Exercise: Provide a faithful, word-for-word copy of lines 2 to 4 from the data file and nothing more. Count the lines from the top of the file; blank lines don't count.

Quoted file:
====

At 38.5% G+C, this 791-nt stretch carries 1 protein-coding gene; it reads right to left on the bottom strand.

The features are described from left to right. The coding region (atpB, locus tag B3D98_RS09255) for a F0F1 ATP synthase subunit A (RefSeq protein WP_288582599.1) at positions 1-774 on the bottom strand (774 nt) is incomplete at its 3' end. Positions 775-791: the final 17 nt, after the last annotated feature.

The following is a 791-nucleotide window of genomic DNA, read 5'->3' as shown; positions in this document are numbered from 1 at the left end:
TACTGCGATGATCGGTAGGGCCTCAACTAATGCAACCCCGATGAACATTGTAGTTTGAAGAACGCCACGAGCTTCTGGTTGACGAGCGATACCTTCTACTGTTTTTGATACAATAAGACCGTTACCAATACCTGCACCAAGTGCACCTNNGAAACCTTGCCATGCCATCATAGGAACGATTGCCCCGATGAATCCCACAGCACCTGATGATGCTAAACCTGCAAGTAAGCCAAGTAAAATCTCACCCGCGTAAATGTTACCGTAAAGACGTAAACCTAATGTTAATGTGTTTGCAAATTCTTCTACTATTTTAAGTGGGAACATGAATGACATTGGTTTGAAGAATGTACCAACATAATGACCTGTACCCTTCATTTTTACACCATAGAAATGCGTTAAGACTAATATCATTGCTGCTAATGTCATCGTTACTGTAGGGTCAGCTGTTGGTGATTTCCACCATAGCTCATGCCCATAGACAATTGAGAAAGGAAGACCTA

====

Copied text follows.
The features are described from left to right. The coding region (atpB, locus tag B3D98_RS09255) for a F0F1 ATP synthase subunit A (RefSeq protein WP_288582599.1) at positions 1-774 on the bottom strand (774 nt) is incomplete at its 3' end. Positions 775-791: the final 17 nt, after the last annotated feature.

The following is a 791-nucleotide window of genomic DNA, read 5'->3' as shown; positions in this document are numbered from 1 at the left end:
TACTGCGATGATCGGTAGGGCCTCAACTAATGCAACCCCGATGAACATTGTAGTTTGAAGAACGCCACGAGCTTCTGGTTGACGAGCGATACCTTCTACTGTTTTTGATACAATAAGACCGTTACCAATACCTGCACCAAGTGCACCTNNGAAACCTTGCCATGCCATCATAGGAACGATTGCCCCGATGAATCCCACAGCACCTGATGATGCTAAACCTGCAAGTAAGCCAAGTAAAATCTCACCCGCGTAAATGTTACCGTAAAGACGTAAACCTAATGTTAATGTGTTTGCAAATTCTTCTACTATTTTAAGTGGGAACATGAATGACATTGGTTTGAAGAATGTACCAACATAATGACCTGTACCCTTCATTTTTACACCATAGAAATGCGTTAAGACTAATATCATTGCTGCTAATGTCATCGTTACTGTAGGGTCAGCTGTTGGTGATTTCCACCATAGCTCATGCCCATAGACAATTGAGAAAGGAAGACCTA